image via pippahunnechurch.com
I wrote my writing pal, Lyn, the other day. "Damn," I confessed, "I sure am hardheaded!"
I'd been going over a manuscript that an agent had recently seen the first thirty pages of, a manuscript segment he'd not been particularly impressed with. His problem was too much backstory in the first pages. I had very compelling reasons for doing that, and I couldn't get him to understand that, mainly because he'd not seen more of the story. Had he seen more, he'd have seen what I saw early this week as I began to tweak. The bckground material, the info dump it's called, at the beginning, was repeated later, but not in as much detail.
However, I discovered, if I simply lopped off the part this guy didn't care for, the story worked fine, with only a few very minor adjustments. Had we both seen that, we'd have had a meeting of the minds.
This is the stage, dear writers, that you face after all those years of workshopping, of sumbittal rejections, of minor successes. These agent types see things through very different eyes, even differently from writing instructors and workshoppers. And such critiques are a problem for the agents, too; they can't ask for full manuscripts from every query that shows promise. They have to see a little bit and then intuit from there.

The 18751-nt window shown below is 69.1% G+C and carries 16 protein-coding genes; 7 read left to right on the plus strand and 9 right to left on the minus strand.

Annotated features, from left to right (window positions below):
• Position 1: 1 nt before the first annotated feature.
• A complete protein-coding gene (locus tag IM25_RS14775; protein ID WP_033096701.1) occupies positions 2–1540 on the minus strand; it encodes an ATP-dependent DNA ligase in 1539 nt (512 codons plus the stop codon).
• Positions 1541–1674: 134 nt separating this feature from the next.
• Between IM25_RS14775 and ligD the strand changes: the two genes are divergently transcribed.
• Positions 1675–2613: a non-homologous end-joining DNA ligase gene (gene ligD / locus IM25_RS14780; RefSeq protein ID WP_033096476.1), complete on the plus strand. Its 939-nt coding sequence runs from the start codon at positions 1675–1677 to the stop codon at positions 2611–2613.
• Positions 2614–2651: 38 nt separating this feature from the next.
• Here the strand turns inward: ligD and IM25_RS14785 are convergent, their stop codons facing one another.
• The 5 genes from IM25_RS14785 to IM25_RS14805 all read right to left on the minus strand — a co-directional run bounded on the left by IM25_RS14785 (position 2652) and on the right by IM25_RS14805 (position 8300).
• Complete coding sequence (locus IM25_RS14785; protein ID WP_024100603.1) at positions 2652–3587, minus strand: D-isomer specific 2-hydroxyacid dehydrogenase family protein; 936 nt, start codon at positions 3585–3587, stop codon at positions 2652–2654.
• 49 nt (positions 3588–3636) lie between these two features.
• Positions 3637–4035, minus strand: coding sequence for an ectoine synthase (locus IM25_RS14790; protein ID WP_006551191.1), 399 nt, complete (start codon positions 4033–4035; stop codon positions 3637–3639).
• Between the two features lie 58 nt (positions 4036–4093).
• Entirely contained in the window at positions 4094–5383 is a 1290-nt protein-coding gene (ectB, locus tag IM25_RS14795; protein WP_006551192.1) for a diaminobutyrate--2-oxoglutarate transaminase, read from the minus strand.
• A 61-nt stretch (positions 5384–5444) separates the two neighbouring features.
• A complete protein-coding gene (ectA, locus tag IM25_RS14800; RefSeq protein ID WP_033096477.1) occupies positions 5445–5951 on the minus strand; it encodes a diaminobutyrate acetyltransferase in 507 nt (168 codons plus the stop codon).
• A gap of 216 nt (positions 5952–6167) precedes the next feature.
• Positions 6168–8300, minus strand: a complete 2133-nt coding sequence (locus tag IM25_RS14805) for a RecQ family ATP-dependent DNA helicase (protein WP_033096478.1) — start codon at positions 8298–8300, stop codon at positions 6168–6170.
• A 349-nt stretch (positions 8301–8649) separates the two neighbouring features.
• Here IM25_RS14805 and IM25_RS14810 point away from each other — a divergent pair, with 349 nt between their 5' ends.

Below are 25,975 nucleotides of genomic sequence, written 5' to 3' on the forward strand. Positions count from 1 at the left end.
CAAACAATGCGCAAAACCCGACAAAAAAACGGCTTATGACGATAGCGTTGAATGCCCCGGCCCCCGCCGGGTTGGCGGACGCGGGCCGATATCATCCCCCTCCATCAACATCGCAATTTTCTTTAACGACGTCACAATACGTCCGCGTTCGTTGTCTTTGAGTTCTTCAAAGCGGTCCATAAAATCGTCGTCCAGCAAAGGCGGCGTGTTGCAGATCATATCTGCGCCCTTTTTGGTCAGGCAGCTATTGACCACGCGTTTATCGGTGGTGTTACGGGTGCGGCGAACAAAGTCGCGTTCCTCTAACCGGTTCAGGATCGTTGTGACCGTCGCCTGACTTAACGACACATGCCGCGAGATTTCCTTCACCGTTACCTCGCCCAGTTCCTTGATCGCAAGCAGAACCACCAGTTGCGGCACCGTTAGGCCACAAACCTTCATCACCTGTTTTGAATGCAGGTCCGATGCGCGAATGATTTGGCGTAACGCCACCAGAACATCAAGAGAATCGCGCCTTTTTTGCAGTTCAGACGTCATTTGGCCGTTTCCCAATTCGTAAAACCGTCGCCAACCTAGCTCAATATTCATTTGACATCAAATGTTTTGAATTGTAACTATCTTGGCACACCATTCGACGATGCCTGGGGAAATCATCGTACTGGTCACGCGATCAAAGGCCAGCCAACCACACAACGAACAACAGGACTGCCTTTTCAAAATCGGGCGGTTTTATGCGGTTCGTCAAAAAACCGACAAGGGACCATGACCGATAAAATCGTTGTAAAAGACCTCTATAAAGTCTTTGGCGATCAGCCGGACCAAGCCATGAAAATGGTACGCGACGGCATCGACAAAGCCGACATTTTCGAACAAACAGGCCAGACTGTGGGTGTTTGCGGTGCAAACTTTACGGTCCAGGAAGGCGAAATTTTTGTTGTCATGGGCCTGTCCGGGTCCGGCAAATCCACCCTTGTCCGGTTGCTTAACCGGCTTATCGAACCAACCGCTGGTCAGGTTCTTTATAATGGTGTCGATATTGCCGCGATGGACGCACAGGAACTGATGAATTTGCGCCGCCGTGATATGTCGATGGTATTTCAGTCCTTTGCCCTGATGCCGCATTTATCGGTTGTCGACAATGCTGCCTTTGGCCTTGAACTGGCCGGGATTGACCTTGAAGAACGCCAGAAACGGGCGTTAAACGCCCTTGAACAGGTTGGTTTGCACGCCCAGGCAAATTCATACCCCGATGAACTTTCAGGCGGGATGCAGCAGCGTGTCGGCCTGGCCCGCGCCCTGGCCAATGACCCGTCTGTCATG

Novels are too complex to do justice to in a query letter, which is why they're so hard to write, which is why even a 30-page segment can mislead the agent, his or her comments then misleading the writer.
It's a difficult bridge to cross on the way to publishing, and I don't know the asnwer. Pal Lyn has an agent, and her agent's solution is to call her prospective clients, talk about the manuscript, then turn the whole thing over to a reader, who then wreaks constructive havoc on the manuscript. But the struggling or overtaxed agents can't seem to manage this, either in time or staff resources.
So with finger on the DELETE key, I, Sir Humble Pie, go back to work.
Causes Bob Mustin Supports
Native American culture. Education. Creative writing.